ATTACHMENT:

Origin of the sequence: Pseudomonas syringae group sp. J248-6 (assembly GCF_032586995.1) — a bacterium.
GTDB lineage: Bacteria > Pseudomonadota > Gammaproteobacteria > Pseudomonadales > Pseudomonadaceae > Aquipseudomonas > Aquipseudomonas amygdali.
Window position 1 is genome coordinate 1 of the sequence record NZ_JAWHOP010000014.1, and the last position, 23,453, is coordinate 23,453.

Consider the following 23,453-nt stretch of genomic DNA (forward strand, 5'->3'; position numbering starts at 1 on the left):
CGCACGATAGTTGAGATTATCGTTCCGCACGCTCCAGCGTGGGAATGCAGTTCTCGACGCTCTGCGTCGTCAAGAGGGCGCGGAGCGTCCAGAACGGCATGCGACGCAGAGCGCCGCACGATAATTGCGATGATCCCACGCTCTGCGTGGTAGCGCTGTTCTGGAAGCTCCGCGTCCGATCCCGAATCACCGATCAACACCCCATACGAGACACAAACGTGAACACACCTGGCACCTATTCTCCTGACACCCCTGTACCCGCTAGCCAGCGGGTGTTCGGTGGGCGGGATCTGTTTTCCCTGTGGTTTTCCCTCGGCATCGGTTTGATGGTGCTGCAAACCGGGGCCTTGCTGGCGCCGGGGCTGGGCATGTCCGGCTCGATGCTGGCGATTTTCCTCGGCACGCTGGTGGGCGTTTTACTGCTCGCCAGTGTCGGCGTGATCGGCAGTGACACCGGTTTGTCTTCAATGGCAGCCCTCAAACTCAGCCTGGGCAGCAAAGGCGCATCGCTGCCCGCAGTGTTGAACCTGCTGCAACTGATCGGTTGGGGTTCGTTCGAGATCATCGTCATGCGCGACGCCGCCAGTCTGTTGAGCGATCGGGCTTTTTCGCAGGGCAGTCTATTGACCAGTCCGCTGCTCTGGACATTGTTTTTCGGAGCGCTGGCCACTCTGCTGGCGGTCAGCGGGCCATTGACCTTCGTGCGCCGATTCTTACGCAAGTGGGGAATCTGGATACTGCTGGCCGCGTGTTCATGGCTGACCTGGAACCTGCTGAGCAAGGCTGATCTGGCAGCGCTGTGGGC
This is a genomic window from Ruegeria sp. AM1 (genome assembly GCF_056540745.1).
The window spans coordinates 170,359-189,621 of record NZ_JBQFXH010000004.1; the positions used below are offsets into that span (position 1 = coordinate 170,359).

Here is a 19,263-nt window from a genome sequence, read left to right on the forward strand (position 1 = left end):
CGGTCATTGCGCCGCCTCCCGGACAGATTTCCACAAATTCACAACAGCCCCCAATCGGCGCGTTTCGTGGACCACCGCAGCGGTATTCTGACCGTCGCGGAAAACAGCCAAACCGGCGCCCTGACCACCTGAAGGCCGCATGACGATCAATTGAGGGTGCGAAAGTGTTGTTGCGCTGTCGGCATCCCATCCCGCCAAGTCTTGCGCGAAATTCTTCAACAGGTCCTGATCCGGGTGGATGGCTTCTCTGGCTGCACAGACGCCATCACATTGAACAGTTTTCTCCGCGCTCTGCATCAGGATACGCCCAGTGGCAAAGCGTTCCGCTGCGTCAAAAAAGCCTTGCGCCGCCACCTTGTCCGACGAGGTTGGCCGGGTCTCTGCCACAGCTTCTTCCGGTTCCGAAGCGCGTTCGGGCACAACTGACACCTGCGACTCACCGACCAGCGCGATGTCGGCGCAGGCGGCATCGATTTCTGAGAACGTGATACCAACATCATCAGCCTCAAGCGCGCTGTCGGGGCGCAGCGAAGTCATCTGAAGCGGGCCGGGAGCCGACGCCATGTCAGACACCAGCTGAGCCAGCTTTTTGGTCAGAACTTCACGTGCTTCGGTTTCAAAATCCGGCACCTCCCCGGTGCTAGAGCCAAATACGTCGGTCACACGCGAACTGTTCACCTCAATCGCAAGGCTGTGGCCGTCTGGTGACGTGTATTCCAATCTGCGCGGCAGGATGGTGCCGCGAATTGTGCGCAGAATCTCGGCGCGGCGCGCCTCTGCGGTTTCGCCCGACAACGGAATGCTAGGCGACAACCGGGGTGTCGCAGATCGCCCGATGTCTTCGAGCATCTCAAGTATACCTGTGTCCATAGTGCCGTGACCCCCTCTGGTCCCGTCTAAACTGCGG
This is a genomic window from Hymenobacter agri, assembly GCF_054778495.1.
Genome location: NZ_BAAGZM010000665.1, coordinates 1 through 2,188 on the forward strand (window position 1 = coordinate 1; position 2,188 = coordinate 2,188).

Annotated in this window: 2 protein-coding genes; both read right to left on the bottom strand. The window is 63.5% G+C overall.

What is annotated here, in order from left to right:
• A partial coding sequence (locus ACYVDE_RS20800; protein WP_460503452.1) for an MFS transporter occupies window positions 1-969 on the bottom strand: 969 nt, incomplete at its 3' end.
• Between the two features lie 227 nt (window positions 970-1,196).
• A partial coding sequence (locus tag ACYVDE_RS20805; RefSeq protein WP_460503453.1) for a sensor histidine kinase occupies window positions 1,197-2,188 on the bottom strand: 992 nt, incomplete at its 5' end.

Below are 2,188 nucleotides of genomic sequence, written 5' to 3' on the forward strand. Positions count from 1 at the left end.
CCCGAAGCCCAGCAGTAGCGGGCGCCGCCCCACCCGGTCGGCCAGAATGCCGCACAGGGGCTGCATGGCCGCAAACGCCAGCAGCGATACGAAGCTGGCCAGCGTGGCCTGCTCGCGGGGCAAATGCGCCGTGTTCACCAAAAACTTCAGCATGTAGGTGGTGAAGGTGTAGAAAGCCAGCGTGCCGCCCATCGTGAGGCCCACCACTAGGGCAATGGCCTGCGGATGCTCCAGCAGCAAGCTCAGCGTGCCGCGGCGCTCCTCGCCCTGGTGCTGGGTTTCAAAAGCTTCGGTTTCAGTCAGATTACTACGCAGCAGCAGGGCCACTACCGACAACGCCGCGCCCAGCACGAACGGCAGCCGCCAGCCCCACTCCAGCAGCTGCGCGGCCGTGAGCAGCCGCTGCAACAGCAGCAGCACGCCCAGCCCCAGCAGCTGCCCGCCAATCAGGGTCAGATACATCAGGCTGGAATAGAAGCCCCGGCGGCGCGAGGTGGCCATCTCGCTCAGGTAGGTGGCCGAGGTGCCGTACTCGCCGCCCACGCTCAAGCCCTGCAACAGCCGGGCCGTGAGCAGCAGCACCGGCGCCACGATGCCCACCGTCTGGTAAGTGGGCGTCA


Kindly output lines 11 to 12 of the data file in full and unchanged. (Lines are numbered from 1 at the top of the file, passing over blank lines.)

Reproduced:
Genome location: NZ_BAAGZM010000665.1, coordinates 1 through 2,188 on the forward strand (window position 1 = coordinate 1; position 2,188 = coordinate 2,188).

Annotated in this window: 2 protein-coding genes; both read right to left on the bottom strand. The window is 63.5% G+C overall.